Publication Date


Document Type


First Advisor

Schmidt, Jennifer A. (Jennifer Anne)

Degree Name

Ed.D. (Doctor of Education)

Legacy Department

Department of Leadership, Educational Psychology and Foundations


Non-formal education--Washington (State)--Seattle; High school students--Washington (State)--Seattle; Academic achievement--Washington (State)--Seattle; Motivation in education--Washington (State)--Seattle


This study examined students in a nontraditional public high school that implemented a unique school structure guided by a mission that employs a student-led democracy, one-on-one relationships between teachers and students, student-centered instruction, and evaluations based on contracts rather than grades. It was hypothesized that students in this nontraditional school would report higher levels of academic engagement than students attending a comparable traditional school due to their use of these innovative methods. This mixed-methods study compared student experience using data that were collected through questionnaires, interviews, and the experience sampling method (ESM). Data from both samples (n = 80) of tenth- and twelfth-grade students were analyzed to compare time use, levels of student engagement, autonomy, relevance, the conditions for flow and feelings of belongingness. Analyses employed hierarchical linear modeling (HLM) to examine the impact of instructional method, quality of experience, and school type on students' momentary levels of engagement inside and outside of classrooms. Quantitative and qualitative results revealed that students in the nontraditional school spend a greater amount of time in student-centered activities and reported higher levels of engagement both in school overall and specifically during lecture and independent study. Associations between autonomy, belongingness, and student engagement were positive and strong. These findings reveal the differences in the two schools in terms of time use, autonomy, relevance, belongingness, and engagement and suggest that the methods used in the nontraditional school are associated with higher levels of academic engagement. Implications for the field of education are included in the discussion.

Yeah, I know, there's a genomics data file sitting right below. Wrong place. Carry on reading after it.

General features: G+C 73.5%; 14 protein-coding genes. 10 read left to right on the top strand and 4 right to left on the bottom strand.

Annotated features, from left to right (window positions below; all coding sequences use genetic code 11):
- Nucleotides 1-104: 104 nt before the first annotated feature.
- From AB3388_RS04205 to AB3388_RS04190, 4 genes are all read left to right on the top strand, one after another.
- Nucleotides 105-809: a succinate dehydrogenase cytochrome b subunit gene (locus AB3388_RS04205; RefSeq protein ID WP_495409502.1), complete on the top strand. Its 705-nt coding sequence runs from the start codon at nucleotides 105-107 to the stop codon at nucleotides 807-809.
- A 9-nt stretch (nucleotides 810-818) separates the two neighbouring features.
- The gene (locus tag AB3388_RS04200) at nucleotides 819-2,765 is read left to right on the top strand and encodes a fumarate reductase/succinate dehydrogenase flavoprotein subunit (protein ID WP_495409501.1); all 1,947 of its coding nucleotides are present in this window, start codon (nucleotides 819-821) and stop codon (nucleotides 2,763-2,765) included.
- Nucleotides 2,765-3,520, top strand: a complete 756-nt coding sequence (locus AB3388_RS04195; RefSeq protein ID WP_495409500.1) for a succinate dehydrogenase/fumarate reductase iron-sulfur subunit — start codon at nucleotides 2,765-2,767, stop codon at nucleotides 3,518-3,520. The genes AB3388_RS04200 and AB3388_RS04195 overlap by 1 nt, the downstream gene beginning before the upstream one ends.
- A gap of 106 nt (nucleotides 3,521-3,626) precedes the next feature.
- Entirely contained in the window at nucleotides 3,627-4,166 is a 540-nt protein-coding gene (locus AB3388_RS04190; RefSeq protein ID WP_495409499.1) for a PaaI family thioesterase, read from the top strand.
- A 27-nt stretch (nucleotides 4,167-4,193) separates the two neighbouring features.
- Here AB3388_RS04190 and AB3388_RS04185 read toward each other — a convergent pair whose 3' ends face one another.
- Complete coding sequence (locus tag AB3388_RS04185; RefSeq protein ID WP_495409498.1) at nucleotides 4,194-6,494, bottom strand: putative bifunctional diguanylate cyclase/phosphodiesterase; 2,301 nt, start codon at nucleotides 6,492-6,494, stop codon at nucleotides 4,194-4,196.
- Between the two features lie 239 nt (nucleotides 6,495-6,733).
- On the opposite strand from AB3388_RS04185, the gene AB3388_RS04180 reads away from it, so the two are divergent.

Includes bibliographical references (pages 126-133).


viii, 155 pages




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